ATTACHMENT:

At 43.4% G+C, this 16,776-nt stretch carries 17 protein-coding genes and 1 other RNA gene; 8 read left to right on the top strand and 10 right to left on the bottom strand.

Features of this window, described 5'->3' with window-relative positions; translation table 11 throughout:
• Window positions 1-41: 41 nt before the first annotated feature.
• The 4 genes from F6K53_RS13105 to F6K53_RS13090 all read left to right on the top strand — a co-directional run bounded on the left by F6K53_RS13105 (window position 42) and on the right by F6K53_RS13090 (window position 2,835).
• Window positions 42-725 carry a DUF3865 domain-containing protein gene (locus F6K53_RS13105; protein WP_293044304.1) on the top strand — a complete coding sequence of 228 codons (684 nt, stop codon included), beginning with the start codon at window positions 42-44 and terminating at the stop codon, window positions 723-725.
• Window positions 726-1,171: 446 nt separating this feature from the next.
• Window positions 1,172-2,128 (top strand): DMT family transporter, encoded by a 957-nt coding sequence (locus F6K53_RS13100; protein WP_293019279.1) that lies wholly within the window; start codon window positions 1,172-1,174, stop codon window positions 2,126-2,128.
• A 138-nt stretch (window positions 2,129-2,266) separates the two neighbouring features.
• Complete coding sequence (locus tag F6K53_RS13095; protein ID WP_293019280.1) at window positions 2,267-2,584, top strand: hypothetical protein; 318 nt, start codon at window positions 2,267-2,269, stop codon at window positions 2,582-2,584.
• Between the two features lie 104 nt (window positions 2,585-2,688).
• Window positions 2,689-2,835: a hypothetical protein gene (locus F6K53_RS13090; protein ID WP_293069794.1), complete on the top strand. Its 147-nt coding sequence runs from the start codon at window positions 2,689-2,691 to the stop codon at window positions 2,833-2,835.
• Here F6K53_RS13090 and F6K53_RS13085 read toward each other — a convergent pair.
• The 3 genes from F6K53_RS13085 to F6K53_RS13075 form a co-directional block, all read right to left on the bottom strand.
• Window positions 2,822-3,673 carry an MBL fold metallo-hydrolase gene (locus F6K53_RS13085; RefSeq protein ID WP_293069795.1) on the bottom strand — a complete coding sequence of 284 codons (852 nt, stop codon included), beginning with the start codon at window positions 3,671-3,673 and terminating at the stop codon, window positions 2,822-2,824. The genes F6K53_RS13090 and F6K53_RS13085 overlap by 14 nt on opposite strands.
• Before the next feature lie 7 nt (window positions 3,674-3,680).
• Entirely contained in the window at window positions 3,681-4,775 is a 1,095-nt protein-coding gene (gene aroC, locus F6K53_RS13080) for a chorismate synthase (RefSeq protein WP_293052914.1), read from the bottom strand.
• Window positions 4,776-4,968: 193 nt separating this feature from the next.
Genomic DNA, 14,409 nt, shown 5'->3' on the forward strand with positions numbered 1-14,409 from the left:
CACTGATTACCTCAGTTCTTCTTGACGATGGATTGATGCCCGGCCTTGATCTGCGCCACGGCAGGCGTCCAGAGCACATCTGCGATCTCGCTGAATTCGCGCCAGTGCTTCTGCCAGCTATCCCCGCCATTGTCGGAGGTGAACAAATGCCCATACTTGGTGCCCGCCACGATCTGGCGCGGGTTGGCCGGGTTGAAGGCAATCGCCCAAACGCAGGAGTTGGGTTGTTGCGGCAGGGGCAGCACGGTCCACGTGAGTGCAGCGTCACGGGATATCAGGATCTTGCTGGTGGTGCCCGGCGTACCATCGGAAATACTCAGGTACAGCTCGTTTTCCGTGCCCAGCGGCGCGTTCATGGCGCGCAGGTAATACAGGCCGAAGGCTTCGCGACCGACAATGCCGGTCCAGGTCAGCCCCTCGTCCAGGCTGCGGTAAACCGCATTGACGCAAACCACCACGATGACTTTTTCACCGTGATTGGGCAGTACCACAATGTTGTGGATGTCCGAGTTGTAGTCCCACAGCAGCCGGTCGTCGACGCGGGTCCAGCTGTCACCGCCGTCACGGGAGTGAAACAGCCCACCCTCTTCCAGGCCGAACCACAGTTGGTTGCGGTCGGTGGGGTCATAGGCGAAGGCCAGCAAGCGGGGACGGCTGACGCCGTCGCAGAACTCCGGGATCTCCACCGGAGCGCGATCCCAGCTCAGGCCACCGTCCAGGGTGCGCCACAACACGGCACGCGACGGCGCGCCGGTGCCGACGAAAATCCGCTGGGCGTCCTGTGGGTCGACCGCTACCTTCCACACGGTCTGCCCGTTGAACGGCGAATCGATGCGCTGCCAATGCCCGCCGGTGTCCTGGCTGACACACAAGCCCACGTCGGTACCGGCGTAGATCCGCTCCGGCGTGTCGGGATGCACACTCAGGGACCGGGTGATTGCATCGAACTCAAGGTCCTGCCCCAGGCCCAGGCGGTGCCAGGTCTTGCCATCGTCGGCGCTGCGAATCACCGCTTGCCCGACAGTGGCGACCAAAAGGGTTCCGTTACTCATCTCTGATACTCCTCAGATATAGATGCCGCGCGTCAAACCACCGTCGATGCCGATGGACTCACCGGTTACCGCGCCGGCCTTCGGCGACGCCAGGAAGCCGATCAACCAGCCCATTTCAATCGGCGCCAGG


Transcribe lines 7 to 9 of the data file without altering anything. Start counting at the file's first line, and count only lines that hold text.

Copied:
• Window positions 1,172-2,128 (top strand): DMT family transporter, encoded by a 957-nt coding sequence (locus F6K53_RS13100; protein WP_293019279.1) that lies wholly within the window; start codon window positions 1,172-1,174, stop codon window positions 2,126-2,128.
• A 138-nt stretch (window positions 2,129-2,266) separates the two neighbouring features.
• Complete coding sequence (locus tag F6K53_RS13095; protein ID WP_293019280.1) at window positions 2,267-2,584, top strand: hypothetical protein; 318 nt, start codon at window positions 2,267-2,269, stop codon at window positions 2,582-2,584.